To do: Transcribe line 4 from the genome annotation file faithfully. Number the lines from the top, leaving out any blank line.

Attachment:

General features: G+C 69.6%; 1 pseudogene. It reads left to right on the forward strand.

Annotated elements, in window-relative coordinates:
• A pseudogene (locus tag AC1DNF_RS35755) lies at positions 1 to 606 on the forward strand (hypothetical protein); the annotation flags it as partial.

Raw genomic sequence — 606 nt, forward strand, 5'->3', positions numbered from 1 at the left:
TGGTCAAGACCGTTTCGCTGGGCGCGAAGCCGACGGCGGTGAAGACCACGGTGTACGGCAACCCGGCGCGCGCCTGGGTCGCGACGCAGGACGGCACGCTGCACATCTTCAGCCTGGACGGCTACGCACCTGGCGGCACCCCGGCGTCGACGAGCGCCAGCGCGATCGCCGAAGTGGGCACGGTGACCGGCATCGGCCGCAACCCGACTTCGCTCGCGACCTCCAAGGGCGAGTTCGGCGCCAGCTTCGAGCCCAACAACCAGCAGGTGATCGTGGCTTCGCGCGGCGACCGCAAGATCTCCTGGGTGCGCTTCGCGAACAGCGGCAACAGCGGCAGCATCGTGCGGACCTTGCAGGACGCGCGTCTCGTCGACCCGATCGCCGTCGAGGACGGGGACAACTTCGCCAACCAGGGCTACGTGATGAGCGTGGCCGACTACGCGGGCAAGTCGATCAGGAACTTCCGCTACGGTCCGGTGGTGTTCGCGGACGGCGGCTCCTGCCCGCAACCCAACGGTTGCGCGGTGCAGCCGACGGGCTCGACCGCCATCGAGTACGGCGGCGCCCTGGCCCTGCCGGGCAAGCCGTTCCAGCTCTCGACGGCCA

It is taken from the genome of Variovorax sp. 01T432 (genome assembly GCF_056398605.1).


Raw genomic sequence — 606 nt, forward strand, 5'->3', positions numbered from 1 at the left: